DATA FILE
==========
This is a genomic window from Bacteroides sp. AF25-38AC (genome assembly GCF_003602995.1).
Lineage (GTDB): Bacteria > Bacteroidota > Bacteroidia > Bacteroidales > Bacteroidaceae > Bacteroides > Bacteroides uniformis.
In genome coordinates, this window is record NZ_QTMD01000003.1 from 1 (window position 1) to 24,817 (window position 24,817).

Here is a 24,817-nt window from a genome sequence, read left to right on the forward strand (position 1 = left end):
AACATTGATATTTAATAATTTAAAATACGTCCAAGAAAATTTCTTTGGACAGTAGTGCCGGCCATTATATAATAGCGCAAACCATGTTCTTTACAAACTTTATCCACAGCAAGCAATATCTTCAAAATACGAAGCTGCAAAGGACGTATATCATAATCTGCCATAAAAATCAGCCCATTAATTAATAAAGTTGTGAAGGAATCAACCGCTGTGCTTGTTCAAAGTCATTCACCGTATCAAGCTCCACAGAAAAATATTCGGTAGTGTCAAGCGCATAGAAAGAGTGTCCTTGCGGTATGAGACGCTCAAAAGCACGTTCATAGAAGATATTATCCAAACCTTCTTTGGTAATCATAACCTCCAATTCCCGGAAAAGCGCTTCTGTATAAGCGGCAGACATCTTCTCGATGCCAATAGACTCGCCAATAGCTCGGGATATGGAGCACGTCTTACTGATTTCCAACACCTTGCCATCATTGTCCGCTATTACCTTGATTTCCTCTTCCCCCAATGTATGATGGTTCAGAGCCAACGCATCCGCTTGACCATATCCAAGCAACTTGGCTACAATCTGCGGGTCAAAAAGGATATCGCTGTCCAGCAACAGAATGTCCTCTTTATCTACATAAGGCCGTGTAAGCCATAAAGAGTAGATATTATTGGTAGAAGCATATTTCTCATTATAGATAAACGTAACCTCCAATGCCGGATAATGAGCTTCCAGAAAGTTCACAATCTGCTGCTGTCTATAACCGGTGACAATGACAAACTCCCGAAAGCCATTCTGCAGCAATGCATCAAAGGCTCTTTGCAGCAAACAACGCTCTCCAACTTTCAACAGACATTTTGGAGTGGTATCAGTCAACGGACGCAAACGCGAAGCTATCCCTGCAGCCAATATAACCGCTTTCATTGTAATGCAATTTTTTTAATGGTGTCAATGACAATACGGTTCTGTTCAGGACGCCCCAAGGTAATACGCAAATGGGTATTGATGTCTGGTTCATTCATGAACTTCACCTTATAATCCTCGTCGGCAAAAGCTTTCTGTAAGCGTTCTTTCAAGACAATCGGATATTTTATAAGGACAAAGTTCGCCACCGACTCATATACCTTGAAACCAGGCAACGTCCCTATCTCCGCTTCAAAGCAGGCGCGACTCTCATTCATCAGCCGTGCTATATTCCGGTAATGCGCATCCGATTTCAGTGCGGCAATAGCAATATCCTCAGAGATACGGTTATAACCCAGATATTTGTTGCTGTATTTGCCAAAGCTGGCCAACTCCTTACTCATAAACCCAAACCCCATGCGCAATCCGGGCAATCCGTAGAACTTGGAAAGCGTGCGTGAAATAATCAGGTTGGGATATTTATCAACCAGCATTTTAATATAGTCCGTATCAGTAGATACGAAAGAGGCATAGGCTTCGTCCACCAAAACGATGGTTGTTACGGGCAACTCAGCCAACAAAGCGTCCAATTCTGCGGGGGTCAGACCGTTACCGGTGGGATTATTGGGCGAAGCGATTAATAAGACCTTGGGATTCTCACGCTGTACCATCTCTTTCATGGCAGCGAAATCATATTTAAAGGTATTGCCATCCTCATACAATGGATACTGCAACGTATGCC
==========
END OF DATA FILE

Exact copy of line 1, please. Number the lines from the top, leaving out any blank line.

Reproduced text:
This is a genomic window from Bacteroides sp. AF25-38AC (genome assembly GCF_003602995.1).